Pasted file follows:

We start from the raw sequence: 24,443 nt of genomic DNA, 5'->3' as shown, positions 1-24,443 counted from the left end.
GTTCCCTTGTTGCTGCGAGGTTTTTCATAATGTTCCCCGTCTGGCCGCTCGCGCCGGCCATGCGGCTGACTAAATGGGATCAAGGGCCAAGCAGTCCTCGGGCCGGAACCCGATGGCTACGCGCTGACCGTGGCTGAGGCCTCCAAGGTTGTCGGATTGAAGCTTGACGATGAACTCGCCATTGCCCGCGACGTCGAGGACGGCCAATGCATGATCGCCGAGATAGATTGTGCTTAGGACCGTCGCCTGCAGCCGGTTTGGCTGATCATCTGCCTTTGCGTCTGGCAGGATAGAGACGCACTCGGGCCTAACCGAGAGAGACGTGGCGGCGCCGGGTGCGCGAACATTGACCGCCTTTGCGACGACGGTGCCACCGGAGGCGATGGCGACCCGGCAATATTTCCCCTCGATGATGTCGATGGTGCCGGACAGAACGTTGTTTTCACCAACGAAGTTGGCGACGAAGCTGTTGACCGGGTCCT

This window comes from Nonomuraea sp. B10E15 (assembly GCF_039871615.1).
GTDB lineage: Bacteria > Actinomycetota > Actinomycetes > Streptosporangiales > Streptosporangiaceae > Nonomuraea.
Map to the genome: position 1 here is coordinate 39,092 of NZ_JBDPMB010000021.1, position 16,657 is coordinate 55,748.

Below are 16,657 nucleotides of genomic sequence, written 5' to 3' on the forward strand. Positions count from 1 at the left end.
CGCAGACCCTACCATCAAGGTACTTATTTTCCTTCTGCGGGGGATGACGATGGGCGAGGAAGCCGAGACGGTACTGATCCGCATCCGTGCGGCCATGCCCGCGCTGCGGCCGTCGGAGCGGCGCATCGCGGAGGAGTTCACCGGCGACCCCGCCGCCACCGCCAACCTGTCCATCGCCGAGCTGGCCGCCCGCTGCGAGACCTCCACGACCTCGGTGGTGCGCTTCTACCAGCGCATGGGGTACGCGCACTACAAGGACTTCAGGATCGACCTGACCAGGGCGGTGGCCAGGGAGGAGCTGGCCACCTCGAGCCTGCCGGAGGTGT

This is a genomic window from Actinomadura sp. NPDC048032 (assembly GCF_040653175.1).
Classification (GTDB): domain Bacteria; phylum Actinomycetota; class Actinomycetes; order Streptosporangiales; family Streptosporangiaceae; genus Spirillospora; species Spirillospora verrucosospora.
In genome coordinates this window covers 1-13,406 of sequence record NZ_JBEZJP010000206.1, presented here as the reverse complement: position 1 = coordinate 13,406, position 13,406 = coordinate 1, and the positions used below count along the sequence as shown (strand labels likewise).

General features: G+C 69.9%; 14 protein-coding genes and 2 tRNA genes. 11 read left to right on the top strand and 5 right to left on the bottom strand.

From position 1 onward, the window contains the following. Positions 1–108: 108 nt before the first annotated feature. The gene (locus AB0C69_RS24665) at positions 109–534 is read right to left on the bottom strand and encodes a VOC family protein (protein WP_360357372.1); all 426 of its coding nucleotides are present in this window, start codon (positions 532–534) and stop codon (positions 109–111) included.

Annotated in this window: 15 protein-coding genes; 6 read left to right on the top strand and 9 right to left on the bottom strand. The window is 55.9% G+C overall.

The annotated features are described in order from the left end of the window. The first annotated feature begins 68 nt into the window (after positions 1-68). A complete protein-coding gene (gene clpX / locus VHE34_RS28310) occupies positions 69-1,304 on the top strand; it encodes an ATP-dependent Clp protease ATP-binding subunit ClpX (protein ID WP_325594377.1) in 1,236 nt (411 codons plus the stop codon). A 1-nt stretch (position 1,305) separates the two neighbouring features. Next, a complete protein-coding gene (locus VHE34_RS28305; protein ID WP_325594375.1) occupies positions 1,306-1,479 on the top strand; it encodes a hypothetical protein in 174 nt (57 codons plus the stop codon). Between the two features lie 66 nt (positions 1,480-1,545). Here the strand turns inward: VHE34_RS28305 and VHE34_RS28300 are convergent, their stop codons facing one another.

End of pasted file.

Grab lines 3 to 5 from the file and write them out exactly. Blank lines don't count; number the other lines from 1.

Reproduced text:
This window comes from Nonomuraea sp. B10E15 (assembly GCF_039871615.1).
GTDB lineage: Bacteria > Actinomycetota > Actinomycetes > Streptosporangiales > Streptosporangiaceae > Nonomuraea.
Map to the genome: position 1 here is coordinate 39,092 of NZ_JBDPMB010000021.1, position 16,657 is coordinate 55,748.